In the 2011 Champions League Final, Barcelona eviscerated Manchester United 3-1 at Wembley Stadium. For the second time in three years and the third time time in six years, the Blaugrana reigned as champions of Europe. The starting XI for Barcelona in that game consisted of seven homegrown players, from Valdes at goalkeeper to Messi in his false nine role up top. However, perhaps the key to this team’s run of dominance was the midfield in between: Xavi, Iniesta, and Busquets comprised probably one of the strongest midfield trios ever fielded. On the bench that game was a 20 year-old player named Thiago Alcantara.
Thiago seemed to be the next La Masia graduate destined to take his place in a Barcelona midfield that powered the team to success, yet then Club President Sandro Rosell had other plans. While Cesc Fabregas’ arrival the summer after the 2011 Final was a promising display of the President’s commitment to the club’s tradition in midfield, things began to go sideways in 2012. First Rosell signed Alex Song, an Arsenal player who in theory could provide cover for Busquets, but whom almost no one believed had the quality to play for Barcelona.
That signing was the first indication that Rosell did not see cultivating the midfield as a key tenet of his stewardship of the club. No, Rosell was a former Nike executive for Brazil. The Samba in his presidency was going be a flashy attacker who not only would perform on the pitch but also would be a huge commercial success. That thinking lead to Barcelona’s buying Neymar in 2013.
Meanwhile, Thiago continued to improve rapidly and started to gain both plaudits and minutes. However, Rosell’s distraction from the midfield at the directorial level bled down to the managerial level. A clause in Thiago’s contract stipulated that the midfielder had to feature for 30 minutes or more in 60% of Barcelona’s games for the 2012-13 campaign. While he did play in exactly 60% of the matches and averaged more than half an hour per match, he did not play 30 minutes in 15 of his 36 matches that season. This oversight by Manager Tito Vilanova allowed Thiago’s buyout clause to drop from 90 million to only 18 million euros. After the end of the club season, Thiago won the Golden Player at 2013 U-21 European Championships, and Bayern München eagerly snapped up the criminally underappreciated star.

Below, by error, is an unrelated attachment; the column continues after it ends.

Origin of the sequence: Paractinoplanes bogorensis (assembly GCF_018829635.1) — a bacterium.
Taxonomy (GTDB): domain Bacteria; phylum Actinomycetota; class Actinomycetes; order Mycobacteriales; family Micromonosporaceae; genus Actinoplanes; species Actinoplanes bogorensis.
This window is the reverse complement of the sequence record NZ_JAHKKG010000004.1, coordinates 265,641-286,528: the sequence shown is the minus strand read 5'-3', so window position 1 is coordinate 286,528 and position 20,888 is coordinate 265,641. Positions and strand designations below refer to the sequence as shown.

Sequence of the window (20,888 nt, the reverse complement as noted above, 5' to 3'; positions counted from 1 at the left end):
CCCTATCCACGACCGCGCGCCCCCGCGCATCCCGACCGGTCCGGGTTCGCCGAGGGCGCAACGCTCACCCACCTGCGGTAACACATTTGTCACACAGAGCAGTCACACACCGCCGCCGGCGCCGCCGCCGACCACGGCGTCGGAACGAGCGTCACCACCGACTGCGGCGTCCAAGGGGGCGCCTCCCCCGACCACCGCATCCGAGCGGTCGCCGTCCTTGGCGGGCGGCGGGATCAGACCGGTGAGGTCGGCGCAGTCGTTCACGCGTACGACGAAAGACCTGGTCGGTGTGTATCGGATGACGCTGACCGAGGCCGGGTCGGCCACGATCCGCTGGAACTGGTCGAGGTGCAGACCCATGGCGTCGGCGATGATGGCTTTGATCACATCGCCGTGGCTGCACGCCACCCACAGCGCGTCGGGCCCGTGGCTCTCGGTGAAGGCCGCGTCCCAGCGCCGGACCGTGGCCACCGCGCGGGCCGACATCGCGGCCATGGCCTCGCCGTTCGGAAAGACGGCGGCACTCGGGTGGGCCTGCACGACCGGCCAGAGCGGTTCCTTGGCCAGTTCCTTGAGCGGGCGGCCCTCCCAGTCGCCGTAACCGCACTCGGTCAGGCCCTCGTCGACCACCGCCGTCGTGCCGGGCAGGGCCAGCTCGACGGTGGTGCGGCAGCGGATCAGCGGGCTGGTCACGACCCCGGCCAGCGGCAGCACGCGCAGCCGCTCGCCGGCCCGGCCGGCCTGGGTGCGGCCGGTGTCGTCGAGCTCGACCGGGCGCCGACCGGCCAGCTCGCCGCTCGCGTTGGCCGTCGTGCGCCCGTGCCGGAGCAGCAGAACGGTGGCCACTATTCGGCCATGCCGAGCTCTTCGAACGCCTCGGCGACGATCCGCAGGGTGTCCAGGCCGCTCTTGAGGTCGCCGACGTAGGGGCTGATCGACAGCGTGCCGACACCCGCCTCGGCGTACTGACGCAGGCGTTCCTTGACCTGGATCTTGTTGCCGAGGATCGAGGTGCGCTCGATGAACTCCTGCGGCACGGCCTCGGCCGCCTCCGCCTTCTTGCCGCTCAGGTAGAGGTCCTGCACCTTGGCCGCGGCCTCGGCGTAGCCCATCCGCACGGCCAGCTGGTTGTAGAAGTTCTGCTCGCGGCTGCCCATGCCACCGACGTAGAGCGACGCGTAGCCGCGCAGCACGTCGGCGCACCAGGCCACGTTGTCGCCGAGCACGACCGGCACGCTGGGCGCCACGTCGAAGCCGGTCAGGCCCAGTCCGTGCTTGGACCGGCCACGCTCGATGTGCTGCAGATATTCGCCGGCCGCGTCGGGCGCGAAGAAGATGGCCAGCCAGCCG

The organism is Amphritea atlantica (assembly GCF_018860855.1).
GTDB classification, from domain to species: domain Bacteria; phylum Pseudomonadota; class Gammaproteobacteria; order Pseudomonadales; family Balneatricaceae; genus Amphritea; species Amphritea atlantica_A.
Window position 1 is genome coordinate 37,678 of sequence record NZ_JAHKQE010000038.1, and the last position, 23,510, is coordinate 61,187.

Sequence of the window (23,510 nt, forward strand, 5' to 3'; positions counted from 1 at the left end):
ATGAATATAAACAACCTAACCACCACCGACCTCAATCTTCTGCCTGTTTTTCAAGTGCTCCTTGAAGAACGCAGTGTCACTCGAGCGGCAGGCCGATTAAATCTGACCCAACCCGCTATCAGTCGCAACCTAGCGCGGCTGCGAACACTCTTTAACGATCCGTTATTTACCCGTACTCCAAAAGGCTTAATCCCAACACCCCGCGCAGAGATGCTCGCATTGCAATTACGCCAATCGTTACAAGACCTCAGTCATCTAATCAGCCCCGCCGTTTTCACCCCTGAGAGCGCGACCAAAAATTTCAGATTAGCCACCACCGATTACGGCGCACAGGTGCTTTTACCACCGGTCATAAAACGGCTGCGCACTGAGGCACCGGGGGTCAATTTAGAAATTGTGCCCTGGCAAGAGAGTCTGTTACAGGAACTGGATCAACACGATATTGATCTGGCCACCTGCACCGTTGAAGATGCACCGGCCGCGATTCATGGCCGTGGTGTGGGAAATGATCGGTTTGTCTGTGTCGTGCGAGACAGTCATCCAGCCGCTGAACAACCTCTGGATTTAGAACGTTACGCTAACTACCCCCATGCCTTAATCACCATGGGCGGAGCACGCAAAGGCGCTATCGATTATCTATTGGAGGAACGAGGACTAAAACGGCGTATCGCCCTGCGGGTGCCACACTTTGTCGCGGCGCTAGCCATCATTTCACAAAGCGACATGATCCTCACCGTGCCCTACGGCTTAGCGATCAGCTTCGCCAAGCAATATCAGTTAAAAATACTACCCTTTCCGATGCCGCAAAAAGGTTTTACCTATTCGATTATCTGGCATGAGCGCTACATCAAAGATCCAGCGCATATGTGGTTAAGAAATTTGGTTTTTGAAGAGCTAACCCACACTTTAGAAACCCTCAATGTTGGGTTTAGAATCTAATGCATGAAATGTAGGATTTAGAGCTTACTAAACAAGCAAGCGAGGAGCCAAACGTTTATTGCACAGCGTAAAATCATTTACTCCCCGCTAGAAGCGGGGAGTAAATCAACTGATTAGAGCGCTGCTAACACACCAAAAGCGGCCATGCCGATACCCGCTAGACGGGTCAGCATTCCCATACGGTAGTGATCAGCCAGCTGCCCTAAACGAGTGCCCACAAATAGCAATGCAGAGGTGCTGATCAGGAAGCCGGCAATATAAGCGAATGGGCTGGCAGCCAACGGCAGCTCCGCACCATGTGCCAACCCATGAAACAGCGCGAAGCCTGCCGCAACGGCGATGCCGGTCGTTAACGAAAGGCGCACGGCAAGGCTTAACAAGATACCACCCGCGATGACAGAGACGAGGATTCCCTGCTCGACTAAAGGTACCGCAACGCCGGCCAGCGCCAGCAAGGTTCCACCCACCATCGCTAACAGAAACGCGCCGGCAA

Since that game at Wembley, Cules around the world have watched as Barcelona’s mighty trio in midfield fell apart without seemingly any plan to stop the atrophy like the Bird’s Nest Stadium from the 2008 Beijing Olympics. They have seen strange transfers like Song, Andre Gomes, Arda Turan, and Paulinho (who was, admittedly, surprisingly solid). Although certain players like Rakitic have been successes, over the past half decade or so Barcelona have suffered far more misses than hits in the midfield department even as their transfers in offense, defense, and goalkeeper largely pan out
Yet this seems to be changing. Replacing Neymar with Coutinho was a reaffirmation of what should fundamentally drive Barcelona’s success: midfield prowess. The signing of Brazilian Arthur Melo from Gremio last week, a player renowned for his impressive, even Xaviesque passing range and accuracy, is also a good sign. But as Madrid snap up every promising Spanish youth in the land like Isco a few years ago and now Dani Ceballos, it is time for Barcelona to right the wrong of 2013 and resign Thiago. Bayern are ready to let the Spaniard return, and Barcelona should do everything in their power not to be made fools of for a second time.